4. Passion and purpose
The author is one of few brave and confident voices who suggest not to “follow your passion” blindly, which can lead to financial ruins (excellent examples in the book!), but to find a passion in a current or adjacent area of work.
A great example is a story of a sales executive, tired from his role in a large company, but not quite willing to take a risk of leaving a respected and well-compensated position. After a year or reflection, the executive proposed to take his company in a new market. This move created a “startup” within an established business and was highly beneficial both for the employee and the organization.
Interesting, this approach has a negative effect on work-life balance, as the person is willing (often happily) to spend more energy on work projects and continues thinking about them during his personal time.
5. Forceful champions
Top performers master working with others in three discrete areas: advocacy, teamwork, and collaboration.
Finding supporters of your ideas within the organization is very helpful.
6. Fight and unite
This recommendation might be more useful on an organizational level rather than an individual one. However, it is possible to implement in a team setting.
The meetings should allow and encourage “fighting” over the topic – lively debate with controversial suggestions and immediate criticism of proposed approaches. This type of discussion encourages innovative solutions to appear and evolve through the discussion. However, when the decision is made, the entire team should unite behind it and implement agreed-upon solution without “re-negotiation” attempts.
7. The two sins of collaboration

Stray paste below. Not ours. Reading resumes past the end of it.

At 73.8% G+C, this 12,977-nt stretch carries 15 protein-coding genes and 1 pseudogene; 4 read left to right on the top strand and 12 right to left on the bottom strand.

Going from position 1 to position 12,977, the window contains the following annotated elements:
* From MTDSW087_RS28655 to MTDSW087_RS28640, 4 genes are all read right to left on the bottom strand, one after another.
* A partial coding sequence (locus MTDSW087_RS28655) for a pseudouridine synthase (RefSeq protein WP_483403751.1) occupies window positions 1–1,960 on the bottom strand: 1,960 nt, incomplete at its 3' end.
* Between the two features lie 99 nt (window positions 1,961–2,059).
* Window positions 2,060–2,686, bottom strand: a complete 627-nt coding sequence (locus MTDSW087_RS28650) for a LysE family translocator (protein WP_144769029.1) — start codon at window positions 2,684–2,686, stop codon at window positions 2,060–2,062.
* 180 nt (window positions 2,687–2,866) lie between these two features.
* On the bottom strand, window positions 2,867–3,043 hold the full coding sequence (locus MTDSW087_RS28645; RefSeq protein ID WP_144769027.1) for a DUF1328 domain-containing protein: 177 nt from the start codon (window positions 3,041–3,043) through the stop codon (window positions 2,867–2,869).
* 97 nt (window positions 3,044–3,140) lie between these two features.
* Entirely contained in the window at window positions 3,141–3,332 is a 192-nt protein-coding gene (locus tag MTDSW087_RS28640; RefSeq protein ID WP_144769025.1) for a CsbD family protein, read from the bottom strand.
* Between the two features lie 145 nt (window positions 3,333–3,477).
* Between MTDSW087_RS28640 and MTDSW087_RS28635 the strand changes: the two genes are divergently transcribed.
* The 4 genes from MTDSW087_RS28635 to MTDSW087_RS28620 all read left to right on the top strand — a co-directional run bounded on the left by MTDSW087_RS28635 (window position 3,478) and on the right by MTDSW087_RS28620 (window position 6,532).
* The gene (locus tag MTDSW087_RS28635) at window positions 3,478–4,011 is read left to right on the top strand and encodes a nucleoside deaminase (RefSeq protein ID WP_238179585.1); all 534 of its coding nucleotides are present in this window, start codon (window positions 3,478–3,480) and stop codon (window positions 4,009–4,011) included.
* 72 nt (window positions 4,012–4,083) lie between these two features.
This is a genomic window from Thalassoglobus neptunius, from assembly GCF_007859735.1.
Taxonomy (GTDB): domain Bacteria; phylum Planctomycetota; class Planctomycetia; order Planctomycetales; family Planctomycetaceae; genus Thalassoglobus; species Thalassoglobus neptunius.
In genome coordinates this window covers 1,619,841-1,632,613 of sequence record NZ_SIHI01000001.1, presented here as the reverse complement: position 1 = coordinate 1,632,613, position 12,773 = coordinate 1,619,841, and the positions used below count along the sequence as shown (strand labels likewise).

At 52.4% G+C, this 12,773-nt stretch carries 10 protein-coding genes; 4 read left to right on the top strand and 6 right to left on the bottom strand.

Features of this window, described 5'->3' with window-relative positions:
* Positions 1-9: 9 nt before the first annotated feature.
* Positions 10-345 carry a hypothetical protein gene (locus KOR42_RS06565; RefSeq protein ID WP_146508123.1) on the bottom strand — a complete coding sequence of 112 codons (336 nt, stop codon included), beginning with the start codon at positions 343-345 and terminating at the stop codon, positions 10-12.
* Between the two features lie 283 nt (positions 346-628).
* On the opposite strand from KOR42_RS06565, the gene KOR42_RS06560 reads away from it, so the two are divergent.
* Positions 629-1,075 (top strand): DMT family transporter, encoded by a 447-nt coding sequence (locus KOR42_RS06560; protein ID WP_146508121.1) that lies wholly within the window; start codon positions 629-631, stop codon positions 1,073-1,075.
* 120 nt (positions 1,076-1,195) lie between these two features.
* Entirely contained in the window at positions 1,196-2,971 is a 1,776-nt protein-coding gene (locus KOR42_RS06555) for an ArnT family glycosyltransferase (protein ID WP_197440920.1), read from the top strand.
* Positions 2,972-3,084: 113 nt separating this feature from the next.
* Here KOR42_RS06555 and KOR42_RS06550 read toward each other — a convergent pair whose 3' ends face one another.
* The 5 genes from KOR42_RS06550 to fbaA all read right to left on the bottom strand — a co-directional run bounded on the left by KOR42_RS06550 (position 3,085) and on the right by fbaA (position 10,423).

This principle was the most surprising for me. Th author clearly showed that the collaboration might not be always effective. In some cases, it may not increase the success of an effort but just increase time. In other cases, the collaborative project may not have enough of “unifying goal” and resources to be successful and doomed to fail. The author suggests selecting carefully when to get involved in collaborative projects and when do not.
An interesting example: a firm drastically encouraged collaboration. Some teams benefited (based on the number of successful deals) and some did not. The reason was unexpected: less experienced teams benefited from a more experienced advice, though experienced teams did not, and just wasted time on soliciting less knowledgeable opinions.
This is an interesting topic: collaboration might be beneficial for company’s less experienced members, but not as much for more experienced ones. From the perspective of the individuals who would less likely benefit from the effort – the participation in a collaborative project might encroach on “do less, then obsess” principle. 🙂 How to encourage the right type of collaboration on the organizational level? We will probably see an interesting debate in the industry for years to come 🙂